Veterinary experts are trying to determine the cause of death of a second young elephant in the space of a month at Chester Zoo. The young male, Nayan Hi Way, died on 29 July following a short illness.
A statement from the zoo said: “Three-year-old Nayan was taken ill a few days ago and had been receiving veterinary treatment. Although he did appear to be making a recovery unfortunately his health deteriorated this morning and he died a short time ago.”
On 3 July Nayan’s companion and relative, two-year-old female elephant Jamilah, died from the incurable elephant endotheliotropic herpes virus (EEHV), which his affects both wild and captive elephants aged between one and four years of age.
The zoo continued: “The reason for Nayan’s death will be the subject of a post-mortem and it is too early to speculate as to the cause. Testing for EEHV will be carried out as part of the post-mortem.”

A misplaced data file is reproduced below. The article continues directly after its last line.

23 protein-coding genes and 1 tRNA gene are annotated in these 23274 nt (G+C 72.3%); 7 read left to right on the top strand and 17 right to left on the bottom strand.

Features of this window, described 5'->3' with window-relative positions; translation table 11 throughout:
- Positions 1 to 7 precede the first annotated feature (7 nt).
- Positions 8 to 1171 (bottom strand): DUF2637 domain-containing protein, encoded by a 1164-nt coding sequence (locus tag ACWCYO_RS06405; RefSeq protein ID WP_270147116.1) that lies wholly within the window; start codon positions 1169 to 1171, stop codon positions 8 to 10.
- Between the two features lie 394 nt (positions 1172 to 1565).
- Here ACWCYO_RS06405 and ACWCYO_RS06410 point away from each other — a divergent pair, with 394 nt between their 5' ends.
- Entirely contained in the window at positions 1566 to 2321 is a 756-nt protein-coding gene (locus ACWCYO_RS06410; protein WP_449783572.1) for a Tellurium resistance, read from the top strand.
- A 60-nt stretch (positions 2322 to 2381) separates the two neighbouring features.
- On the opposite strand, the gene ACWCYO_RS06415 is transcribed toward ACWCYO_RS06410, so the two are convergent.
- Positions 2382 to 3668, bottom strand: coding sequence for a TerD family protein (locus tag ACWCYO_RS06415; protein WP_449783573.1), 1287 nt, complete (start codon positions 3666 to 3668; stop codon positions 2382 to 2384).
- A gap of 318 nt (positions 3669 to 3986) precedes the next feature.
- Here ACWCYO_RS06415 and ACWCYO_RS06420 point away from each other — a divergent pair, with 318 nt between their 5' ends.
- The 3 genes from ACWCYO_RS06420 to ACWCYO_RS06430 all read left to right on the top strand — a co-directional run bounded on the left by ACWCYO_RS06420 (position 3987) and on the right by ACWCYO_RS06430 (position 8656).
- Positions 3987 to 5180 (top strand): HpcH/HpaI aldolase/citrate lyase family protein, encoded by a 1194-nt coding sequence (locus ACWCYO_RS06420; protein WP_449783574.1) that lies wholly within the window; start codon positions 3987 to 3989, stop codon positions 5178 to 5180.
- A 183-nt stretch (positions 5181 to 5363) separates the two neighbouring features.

In 2009 the death of another young elephant from elephant herpes at the zoo prompted calls to an end to keeping elephants in captivity. This year the virus has since caused deaths in Europe and America.
For a number of years Chester Zoo has been heavily involved in a project supporting scientists from the University of Glasgow, the Animal Health and Veterinary Laboratories Agency and The Roslin Institute at the University of Edinburgh who have been looking into the virus. The research team recently discovered the genetic maps for two strains of EEHV.
Dr Mark Pilgrim, Chester Zoo's Director General and chair of the UK Elephant Welfare Group, said: “This is devastating news for all of us at the zoo. The loss of two young elephants has a profound effect on everyone who works so hard to provide the best level of care for the herd. Just days ago, Nayan was happy and healthy and enjoying life.
“Although it is too early to be sure of the cause of Nayan’s death, EEHV hits elephants both in the wild and in zoos. This year, there have been a number of reported cases of EEHV in elephants in America and in Europe and currently there is no cure or vaccination.
“It is important to note that this virus does not discriminate between zoo elephants and elephants in the wild. It affects them all and we will continue to support the research into this in the hope that one day a vaccine can be found to help the endangered Asian elephant.”